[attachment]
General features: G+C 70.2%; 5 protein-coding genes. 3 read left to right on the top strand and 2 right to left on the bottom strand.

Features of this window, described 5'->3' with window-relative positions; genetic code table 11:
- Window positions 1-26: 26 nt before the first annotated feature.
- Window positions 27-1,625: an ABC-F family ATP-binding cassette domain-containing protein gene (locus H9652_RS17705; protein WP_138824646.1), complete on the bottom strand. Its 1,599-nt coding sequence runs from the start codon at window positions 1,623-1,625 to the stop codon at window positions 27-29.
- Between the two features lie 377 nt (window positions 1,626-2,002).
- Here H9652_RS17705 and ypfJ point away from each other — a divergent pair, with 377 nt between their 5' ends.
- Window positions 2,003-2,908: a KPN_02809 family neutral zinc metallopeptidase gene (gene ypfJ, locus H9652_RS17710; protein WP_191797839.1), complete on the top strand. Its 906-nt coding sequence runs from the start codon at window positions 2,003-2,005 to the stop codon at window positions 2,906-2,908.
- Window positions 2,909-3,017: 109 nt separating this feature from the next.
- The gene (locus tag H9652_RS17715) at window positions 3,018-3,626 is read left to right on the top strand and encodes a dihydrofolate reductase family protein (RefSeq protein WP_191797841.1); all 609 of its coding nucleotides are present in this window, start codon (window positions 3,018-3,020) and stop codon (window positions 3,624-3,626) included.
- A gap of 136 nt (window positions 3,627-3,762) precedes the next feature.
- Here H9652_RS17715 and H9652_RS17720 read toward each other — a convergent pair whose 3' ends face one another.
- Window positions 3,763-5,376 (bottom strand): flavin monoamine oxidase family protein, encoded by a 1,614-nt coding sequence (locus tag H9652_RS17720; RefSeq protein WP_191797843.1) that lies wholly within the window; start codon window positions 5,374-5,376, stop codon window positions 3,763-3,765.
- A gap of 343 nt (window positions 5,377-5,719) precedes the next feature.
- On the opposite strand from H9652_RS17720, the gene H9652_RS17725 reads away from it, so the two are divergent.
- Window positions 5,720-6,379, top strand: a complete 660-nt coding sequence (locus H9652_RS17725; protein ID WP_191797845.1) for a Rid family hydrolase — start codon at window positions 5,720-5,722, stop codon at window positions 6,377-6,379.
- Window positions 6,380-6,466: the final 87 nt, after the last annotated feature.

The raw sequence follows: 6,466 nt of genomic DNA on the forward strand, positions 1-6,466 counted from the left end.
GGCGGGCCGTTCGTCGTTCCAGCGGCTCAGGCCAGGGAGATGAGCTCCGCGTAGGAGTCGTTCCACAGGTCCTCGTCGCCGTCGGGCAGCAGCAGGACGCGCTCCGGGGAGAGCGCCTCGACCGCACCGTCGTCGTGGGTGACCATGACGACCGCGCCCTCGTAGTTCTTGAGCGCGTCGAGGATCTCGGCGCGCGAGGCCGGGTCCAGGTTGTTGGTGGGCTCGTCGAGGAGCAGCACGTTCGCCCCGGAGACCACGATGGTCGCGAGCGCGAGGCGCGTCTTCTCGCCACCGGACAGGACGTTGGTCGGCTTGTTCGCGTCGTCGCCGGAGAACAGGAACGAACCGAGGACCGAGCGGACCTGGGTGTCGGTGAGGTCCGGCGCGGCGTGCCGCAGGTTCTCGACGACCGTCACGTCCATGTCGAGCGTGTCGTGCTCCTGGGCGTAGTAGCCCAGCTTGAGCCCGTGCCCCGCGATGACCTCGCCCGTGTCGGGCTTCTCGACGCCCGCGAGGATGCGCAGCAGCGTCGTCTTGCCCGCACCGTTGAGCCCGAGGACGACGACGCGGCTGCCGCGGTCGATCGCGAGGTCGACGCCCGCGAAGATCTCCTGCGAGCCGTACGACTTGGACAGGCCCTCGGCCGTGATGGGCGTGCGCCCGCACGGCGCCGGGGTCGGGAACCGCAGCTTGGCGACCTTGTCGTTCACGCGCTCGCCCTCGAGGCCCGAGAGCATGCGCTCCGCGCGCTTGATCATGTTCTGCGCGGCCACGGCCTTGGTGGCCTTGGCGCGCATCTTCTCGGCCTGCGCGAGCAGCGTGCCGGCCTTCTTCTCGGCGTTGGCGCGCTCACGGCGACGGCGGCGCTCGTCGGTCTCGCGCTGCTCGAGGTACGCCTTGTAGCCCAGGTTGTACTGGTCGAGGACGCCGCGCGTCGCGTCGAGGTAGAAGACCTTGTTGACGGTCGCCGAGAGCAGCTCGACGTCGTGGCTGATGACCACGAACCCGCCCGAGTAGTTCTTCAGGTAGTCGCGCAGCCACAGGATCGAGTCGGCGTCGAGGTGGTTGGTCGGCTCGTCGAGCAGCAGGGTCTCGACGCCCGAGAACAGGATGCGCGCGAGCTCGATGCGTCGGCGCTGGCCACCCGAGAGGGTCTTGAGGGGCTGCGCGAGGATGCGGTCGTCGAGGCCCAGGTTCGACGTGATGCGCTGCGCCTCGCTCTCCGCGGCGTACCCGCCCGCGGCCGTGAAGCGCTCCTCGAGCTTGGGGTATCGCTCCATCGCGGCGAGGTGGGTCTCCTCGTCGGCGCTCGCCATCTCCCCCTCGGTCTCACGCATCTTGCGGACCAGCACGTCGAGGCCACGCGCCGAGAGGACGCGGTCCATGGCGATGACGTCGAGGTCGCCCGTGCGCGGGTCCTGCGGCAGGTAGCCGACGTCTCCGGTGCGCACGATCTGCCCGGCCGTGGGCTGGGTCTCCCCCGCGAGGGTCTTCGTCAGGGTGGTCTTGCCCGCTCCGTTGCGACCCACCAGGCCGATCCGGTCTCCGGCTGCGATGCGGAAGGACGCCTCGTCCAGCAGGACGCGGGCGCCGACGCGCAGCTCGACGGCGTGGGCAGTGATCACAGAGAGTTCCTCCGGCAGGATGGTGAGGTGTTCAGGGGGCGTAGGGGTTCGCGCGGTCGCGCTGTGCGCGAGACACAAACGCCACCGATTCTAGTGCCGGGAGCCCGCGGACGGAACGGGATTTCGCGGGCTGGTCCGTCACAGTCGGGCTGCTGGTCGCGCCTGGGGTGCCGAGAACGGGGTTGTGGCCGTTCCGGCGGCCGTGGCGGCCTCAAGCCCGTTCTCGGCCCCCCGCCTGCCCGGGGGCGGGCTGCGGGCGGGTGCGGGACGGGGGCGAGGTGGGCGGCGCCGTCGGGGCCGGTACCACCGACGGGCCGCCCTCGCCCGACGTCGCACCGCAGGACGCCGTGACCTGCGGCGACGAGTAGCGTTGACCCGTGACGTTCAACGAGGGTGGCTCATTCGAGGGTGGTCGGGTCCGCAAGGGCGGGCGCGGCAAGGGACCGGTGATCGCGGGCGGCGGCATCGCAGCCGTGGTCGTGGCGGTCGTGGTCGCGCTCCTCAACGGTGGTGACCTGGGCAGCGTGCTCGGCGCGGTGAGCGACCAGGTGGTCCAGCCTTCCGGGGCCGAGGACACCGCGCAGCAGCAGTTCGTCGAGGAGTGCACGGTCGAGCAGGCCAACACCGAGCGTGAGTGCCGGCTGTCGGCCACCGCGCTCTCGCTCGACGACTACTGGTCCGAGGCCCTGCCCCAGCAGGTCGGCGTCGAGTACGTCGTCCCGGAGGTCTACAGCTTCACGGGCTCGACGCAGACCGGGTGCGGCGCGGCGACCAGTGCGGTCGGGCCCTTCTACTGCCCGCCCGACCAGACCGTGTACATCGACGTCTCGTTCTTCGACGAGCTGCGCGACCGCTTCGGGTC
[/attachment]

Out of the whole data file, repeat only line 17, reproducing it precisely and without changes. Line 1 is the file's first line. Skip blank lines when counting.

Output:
The raw sequence follows: 6,466 nt of genomic DNA on the forward strand, positions 1-6,466 counted from the left end.